In “As West Virginia Goes…” Mr. Blow says if Trump has a path to the presidency, it will likely be because of the Democrats’ weakness among voters who look a lot like the voters in this state.  Mr. Kristof, in “Congress to America: Drop Dead,” says Republicans played politics two years ago with the Ebola epidemic, and now they’re stalling on the president’s funding request to fight Zika.  Ms. Collins says “Bring Hillary and Bernie Together” and that Democrats could turn his standard speech into the party’s platform.  Here’s Mr. Blow:

West Virginia turned on Hillary Clinton.

In 2008, when running for the Democratic nomination against then-Senator Barack Obama, Clinton won every county in the state, carrying it by a whopping 41 points.

Clinton said in 2008 during her West Virginia victory speech that no Democrat had won the White House since 1916 without taking West Virginia. What she didn’t say was that they all could have won without it. The margins of victory in those races ranged from 23 to 515 electoral votes. West Virginia has five.

That is precisely what Obama did. He won the election in 2008 without winning West Virginia, and he was re-elected in 2012 without winning even a single county in the state.

The Hill reported this week that, according to a political-science professor at a West Virginia college, West Virginia voters were so “fiercely anti-Obama that they voted in large numbers in 2012 for his primary opponent, who was a jailed felon in Texas.”

This cycle, a major part of Clinton’s strategy has been to so closely align herself with President Obama that there is very little light between them. This helped her secure and retain some minority voters, but most likely distanced her from many white ones.

On Tuesday, Clinton lost every county in the state and trailed Bernie Sanders by nearly 16 points.

So what’s going on in West Virginia? First, it is one of the whitest states in the country, and the absolute whitest in the South. It is also the least educated state and one of the poorest.

As of 2014, almost 94 percent of its citizens are white, only 18.7 percent have attained a bachelor’s degree and 17.2 percent fall below the poverty threshold.

West Virginia is the only state wholly contained in Appalachia, a collection of counties that stretches from Mississippi to New York and covers portions of swing states like Pennsylvania, Ohio, Virginia and North Carolina. This region has been trending away from Democrats in recent elections. Obama won fewer than 30 of Appalachia’s 420 counties in 2012; he won 44 in 2008; John Kerry won 48 in 2004; and Al Gore won 66 counties 2000.

West Virginia is also heavily reliant on the coal industry, which is at odds with liberal clean-energy initiatives.

In an interview with The San Francisco Chronicle in 2008, Obama said of his proposed energy plans:

If somebody wants to build a coal-powered plant, they can. It’s just that it will bankrupt them because they’re going to be charged a huge sum for all that greenhouse gas that’s being emitted. That will also generate billions of dollars that we can invest in solar, wind, biodiesel, and other alternative energy approaches.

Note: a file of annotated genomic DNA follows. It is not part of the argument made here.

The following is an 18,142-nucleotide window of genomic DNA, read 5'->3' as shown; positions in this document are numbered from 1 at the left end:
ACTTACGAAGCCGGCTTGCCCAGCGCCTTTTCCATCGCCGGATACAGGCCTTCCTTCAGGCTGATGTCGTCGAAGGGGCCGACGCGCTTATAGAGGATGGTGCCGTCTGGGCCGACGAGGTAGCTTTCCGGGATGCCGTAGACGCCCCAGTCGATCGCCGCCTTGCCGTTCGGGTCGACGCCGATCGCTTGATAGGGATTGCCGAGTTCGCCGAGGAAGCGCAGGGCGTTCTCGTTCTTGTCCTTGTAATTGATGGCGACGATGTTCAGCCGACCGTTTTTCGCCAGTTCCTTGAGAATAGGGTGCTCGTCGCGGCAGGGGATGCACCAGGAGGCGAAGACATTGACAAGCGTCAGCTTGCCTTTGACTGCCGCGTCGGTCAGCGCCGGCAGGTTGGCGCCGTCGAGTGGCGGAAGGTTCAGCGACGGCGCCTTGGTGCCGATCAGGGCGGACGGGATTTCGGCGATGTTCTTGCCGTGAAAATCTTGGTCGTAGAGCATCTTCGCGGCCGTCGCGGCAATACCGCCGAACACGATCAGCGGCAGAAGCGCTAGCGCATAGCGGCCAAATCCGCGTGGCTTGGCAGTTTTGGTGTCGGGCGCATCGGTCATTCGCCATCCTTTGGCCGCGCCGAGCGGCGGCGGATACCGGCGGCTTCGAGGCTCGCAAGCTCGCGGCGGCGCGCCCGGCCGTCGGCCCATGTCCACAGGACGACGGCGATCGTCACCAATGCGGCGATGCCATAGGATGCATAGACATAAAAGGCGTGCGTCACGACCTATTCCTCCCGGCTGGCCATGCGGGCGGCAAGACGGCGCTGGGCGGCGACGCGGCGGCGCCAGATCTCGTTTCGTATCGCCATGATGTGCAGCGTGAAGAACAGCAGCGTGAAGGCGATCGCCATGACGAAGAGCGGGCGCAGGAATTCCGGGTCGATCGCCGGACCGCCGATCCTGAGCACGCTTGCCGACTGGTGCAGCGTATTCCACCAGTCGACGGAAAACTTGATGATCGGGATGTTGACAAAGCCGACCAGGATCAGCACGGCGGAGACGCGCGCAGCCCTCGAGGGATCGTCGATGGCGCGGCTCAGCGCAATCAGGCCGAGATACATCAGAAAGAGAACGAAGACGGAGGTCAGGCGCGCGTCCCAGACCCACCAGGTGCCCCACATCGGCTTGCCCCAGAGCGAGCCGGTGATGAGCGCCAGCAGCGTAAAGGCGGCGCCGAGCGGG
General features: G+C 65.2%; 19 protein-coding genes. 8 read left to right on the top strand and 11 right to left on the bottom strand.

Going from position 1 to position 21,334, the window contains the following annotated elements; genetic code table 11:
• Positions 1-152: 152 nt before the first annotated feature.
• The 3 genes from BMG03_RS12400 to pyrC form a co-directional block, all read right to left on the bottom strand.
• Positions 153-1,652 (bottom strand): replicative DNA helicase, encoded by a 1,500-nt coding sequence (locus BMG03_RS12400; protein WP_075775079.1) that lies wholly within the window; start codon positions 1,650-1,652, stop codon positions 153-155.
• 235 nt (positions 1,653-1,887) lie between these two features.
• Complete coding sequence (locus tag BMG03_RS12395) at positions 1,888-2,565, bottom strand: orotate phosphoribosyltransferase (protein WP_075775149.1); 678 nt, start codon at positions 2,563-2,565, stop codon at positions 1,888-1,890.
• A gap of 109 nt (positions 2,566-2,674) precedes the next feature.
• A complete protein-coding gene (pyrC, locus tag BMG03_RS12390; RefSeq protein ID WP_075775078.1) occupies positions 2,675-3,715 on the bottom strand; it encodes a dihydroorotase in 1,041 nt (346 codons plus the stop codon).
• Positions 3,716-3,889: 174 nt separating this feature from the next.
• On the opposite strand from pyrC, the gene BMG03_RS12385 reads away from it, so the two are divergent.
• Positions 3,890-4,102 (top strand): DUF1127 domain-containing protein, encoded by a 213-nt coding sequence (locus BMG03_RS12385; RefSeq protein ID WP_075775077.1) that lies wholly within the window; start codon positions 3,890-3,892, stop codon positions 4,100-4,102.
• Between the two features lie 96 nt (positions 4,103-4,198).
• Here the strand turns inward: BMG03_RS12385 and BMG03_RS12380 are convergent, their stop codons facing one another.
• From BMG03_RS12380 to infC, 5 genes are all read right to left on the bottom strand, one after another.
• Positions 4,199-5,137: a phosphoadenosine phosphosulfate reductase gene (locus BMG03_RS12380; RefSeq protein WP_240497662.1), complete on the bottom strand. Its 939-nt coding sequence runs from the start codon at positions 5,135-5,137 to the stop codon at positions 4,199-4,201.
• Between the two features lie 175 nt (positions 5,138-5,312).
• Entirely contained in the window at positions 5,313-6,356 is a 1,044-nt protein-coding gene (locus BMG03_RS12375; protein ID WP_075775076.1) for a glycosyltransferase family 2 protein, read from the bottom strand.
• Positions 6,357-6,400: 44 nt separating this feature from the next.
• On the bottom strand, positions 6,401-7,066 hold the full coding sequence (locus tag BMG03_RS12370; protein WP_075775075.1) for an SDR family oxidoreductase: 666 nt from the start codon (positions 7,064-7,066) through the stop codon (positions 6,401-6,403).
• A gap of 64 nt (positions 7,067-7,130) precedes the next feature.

Bankruptcies aside, the Obama years saw a steep decline in coal production in the state. According to a report published by West Virginia University, “After climbing to nearly 158 million short tons in 2008, the state’s coal mine output has tumbled in each successive year to an annual total of approximately 115 million short tons in 2014 ─ or a cumulative decline of 27 percent.”

This was the right long-term clean-energy approach, but it hit a sour chord in West Virginia.

True to her Obama-emulating form, Clinton took a similar tack this cycle when she said during a CNN town hall:

I’m the only candidate which has a policy about how to bring economic opportunity using clean renewable energy as the key into coal country. Because we’re going to put a lot of coal miners and coal companies out of business, right?

And we’re going to make it clear that we don’t want to forget those people. Those people labored in those mines for generations, losing their health, often losing their lives to turn on our lights and power our factories.

Now we’ve got to move away from coal and all the other fossil fuels, but I don’t want to move away from the people who did the best they could to produce the energy that we relied on.

Again, smart long-term policy, but doesn’t sit well in West Virginia. Clinton recently apologized for the “misstatement,” saying, “I don’t know how to explain it other than what I said was totally out of context for what I meant because I have been talking about helping coal country for a very long time.”

But the apology was too little, too late for voters in West Virginia.

West Virginia illustrates the danger that accompanies the Clinton strategy of closely aligning with President Obama and his policies: Many white voters, particularly white men, detest him. Many on the right think he went too far and many on the left don’t think he went far enough. The populist movements at both ideological extremes are to some degree anti-Obama movements.

As ABC News reported Tuesday about preliminary exit polls in the state, “the highest level of economic concern in any Democratic primary this year and greater-than-usual turnout among men, whites, political independents and critics of President Obama characterized Hillary Clinton’s challenges in the West Virginia primary.”